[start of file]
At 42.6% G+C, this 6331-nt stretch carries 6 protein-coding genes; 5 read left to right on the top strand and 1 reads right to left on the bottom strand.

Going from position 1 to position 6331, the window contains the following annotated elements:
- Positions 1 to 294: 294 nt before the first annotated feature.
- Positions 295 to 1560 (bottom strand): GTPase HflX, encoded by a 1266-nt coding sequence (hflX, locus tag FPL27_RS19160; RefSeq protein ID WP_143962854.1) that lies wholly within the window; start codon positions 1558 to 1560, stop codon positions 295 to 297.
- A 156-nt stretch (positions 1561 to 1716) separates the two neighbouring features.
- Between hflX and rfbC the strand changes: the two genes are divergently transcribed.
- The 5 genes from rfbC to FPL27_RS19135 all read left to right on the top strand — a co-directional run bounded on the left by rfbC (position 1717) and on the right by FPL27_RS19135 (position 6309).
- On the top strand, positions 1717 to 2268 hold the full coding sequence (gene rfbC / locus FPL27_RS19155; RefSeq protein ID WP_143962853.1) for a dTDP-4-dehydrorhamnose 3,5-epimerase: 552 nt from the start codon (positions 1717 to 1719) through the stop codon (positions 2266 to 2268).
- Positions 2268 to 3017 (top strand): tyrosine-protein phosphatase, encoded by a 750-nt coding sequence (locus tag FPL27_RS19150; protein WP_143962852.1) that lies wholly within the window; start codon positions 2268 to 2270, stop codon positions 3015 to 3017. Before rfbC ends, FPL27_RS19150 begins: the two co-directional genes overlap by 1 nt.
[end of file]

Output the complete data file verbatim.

At 42.6% G+C, this 6331-nt stretch carries 6 protein-coding genes; 5 read left to right on the top strand and 1 reads right to left on the bottom strand.

Going from position 1 to position 6331, the window contains the following annotated elements:
- Positions 1 to 294: 294 nt before the first annotated feature.
- Positions 295 to 1560 (bottom strand): GTPase HflX, encoded by a 1266-nt coding sequence (hflX, locus tag FPL27_RS19160; RefSeq protein ID WP_143962854.1) that lies wholly within the window; start codon positions 1558 to 1560, stop codon positions 295 to 297.
- A 156-nt stretch (positions 1561 to 1716) separates the two neighbouring features.
- Between hflX and rfbC the strand changes: the two genes are divergently transcribed.
- The 5 genes from rfbC to FPL27_RS19135 all read left to right on the top strand — a co-directional run bounded on the left by rfbC (position 1717) and on the right by FPL27_RS19135 (position 6309).
- On the top strand, positions 1717 to 2268 hold the full coding sequence (gene rfbC / locus FPL27_RS19155; RefSeq protein ID WP_143962853.1) for a dTDP-4-dehydrorhamnose 3,5-epimerase: 552 nt from the start codon (positions 1717 to 1719) through the stop codon (positions 2266 to 2268).
- Positions 2268 to 3017 (top strand): tyrosine-protein phosphatase, encoded by a 750-nt coding sequence (locus tag FPL27_RS19150; protein WP_143962852.1) that lies wholly within the window; start codon positions 2268 to 2270, stop codon positions 3015 to 3017. Before rfbC ends, FPL27_RS19150 begins: the two co-directional genes overlap by 1 nt.